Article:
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Fed Approves Final Rule on Emergency Lending

Phil Hall
Nov 30, 2015
The Federal Reserve Board has approved a final rule that changes its procedures for emergency lending for financial institutions considered too big to fail

The Federal Reserve Board has approved a final rule that changes its procedures for emergency lending for financial institutions considered too big to fail.

In announcing the final rule, the central bank noted that the Dodd-Frank Act limited its ability to engage in emergency lending to programs and facilities with “broad-based eligibility” that were established with the approval of the Department of the Treasury. With the final rule, the Fed stated that it has achieved “greater clarity” regarding its emergency lending assistance while noting that it still must find that “unusual and exigent circumstances” exist as a pre-condition to authorizing emergency credit programs.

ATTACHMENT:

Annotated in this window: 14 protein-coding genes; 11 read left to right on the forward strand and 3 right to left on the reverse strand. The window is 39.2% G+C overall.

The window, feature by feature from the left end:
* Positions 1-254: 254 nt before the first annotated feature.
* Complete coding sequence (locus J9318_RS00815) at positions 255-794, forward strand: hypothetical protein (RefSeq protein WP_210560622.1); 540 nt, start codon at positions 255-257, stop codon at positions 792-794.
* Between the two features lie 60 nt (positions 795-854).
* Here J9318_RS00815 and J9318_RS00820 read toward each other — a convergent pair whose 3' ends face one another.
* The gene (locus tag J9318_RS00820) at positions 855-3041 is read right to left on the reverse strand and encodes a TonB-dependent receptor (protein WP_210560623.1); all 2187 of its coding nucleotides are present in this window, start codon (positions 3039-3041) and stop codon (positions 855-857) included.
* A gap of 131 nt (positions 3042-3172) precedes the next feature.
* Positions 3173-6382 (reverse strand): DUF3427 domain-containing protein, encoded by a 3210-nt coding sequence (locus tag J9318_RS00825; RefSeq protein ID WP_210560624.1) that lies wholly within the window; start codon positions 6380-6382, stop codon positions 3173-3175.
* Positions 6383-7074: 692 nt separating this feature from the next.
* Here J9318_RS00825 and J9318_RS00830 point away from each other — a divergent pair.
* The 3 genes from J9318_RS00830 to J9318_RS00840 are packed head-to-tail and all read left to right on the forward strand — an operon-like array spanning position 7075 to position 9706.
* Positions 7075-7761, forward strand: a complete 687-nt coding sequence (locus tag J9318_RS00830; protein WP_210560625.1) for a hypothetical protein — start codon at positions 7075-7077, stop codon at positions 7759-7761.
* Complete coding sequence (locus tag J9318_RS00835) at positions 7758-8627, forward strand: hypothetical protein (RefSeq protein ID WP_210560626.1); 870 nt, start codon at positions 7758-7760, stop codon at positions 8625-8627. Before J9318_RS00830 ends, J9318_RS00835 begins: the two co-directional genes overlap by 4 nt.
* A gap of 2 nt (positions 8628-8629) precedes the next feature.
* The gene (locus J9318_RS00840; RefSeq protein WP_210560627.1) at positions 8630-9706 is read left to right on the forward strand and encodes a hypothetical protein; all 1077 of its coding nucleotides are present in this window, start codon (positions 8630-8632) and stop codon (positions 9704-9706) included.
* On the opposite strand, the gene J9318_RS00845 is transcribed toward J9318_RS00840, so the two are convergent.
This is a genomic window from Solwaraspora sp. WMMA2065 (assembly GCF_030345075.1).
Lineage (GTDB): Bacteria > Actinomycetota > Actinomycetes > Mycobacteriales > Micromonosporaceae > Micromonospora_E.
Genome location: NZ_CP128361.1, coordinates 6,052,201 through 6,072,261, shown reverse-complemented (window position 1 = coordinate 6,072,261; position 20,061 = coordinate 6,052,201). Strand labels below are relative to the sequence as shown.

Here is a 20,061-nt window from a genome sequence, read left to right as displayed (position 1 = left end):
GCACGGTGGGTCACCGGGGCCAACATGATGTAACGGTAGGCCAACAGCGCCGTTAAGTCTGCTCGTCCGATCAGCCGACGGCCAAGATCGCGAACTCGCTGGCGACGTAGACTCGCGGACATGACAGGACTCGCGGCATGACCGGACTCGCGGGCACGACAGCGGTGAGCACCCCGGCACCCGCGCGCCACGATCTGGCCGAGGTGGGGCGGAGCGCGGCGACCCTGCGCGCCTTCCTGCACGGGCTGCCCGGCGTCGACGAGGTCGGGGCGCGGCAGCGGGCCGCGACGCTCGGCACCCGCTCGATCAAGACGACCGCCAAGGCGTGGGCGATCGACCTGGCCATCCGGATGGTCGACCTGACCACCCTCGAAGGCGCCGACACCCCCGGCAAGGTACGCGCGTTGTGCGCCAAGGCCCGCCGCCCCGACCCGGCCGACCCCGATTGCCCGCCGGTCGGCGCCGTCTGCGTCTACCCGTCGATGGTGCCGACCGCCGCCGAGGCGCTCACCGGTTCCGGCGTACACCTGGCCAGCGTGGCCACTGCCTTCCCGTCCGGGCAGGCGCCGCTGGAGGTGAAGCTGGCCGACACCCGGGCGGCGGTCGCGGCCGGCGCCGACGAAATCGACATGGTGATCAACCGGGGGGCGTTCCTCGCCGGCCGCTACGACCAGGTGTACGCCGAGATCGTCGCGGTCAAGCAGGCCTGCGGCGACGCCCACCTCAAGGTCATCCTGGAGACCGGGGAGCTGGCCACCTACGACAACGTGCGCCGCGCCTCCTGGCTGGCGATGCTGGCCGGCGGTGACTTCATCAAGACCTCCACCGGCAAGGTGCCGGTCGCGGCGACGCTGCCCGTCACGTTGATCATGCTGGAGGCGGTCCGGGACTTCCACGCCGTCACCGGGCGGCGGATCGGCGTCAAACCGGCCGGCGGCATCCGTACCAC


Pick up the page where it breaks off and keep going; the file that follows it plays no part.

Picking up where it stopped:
“In the Dodd-Frank Act, Congress reviewed the scope of the Federal Reserve's emergency lending authority and determined to make significant modifications that enable the Federal Reserve to extend emergency credit only through broad-based facilities and programs designed to provide liquidity to the financial system,” said Federal Reserve Chairwoman Janet Yellen. “The Dodd-Frank Act amendments eliminated the authority to lend for the purpose of aiding a failing firm or preventing a firm from entering bankruptcy or another resolution process, such as was done with loans to Bear Stearns and AIG. 

“In place of this authority to lend to specific firms,” Yellen added, “Congress enacted a framework for orderly resolution and provisions that encourage large financial firms to develop plans for their resolution in bankruptcy. These modifications have been in effect since the passage of the Dodd-Frank Act, and would govern any lending pursuant to section 13(3). The ability to engage in emergency lending through broad-based facilities to ensure liquidity in the financial system is a critical tool for responding to broad and unusual market stresses.”

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